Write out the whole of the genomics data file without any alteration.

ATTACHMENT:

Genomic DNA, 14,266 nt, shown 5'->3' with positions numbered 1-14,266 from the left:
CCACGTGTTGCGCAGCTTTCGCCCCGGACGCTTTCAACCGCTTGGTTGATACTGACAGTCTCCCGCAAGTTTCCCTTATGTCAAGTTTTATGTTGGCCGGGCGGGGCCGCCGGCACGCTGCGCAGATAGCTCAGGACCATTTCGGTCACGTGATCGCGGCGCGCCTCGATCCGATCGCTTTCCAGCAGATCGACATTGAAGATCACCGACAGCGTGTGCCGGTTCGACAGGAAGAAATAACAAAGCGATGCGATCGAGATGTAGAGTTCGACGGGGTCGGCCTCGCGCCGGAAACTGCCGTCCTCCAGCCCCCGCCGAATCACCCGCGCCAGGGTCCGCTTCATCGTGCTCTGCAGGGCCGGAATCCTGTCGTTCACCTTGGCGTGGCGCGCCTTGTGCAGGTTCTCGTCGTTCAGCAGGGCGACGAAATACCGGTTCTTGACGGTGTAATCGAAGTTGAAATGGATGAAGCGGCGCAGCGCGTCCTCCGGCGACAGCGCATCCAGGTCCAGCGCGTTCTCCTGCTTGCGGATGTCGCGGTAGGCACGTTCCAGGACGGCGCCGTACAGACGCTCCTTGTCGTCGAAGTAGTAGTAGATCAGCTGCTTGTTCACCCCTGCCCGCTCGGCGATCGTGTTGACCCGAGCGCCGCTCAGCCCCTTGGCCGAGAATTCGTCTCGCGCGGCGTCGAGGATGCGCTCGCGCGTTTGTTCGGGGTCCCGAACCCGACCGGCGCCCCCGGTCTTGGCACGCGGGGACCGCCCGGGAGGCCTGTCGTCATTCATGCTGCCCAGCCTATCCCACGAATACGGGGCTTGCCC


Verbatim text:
Genomic DNA, 14,266 nt, shown 5'->3' with positions numbered 1-14,266 from the left:
CCACGTGTTGCGCAGCTTTCGCCCCGGACGCTTTCAACCGCTTGGTTGATACTGACAGTCTCCCGCAAGTTTCCCTTATGTCAAGTTTTATGTTGGCCGGGCGGGGCCGCCGGCACGCTGCGCAGATAGCTCAGGACCATTTCGGTCACGTGATCGCGGCGCGCCTCGATCCGATCGCTTTCCAGCAGATCGACATTGAAGATCACCGACAGCGTGTGCCGGTTCGACAGGAAGAAATAACAAAGCGATGCGATCGAGATGTAGAGTTCGACGGGGTCGGCCTCGCGCCGGAAACTGCCGTCCTCCAGCCCCCGCCGAATCACCCGCGCCAGGGTCCGCTTCATCGTGCTCTGCAGGGCCGGAATCCTGTCGTTCACCTTGGCGTGGCGCGCCTTGTGCAGGTTCTCGTCGTTCAGCAGGGCGACGAAATACCGGTTCTTGACGGTGTAATCGAAGTTGAAATGGATGAAGCGGCGCAGCGCGTCCTCCGGCGACAGCGCATCCAGGTCCAGCGCGTTCTCCTGCTTGCGGATGTCGCGGTAGGCACGTTCCAGGACGGCGCCGTACAGACGCTCCTTGTCGTCGAAGTAGTAGTAGATCAGCTGCTTGTTCACCCCTGCCCGCTCGGCGATCGTGTTGACCCGAGCGCCGCTCAGCCCCTTGGCCGAGAATTCGTCTCGCGCGGCGTCGAGGATGCGCTCGCGCGTTTGTTCGGGGTCCCGAACCCGACCGGCGCCCCCGGTCTTGGCACGCGGGGACCGCCCGGGAGGCCTGTCGTCATTCATGCTGCCCAGCCTATCCCACGAATACGGGGCTTGCCC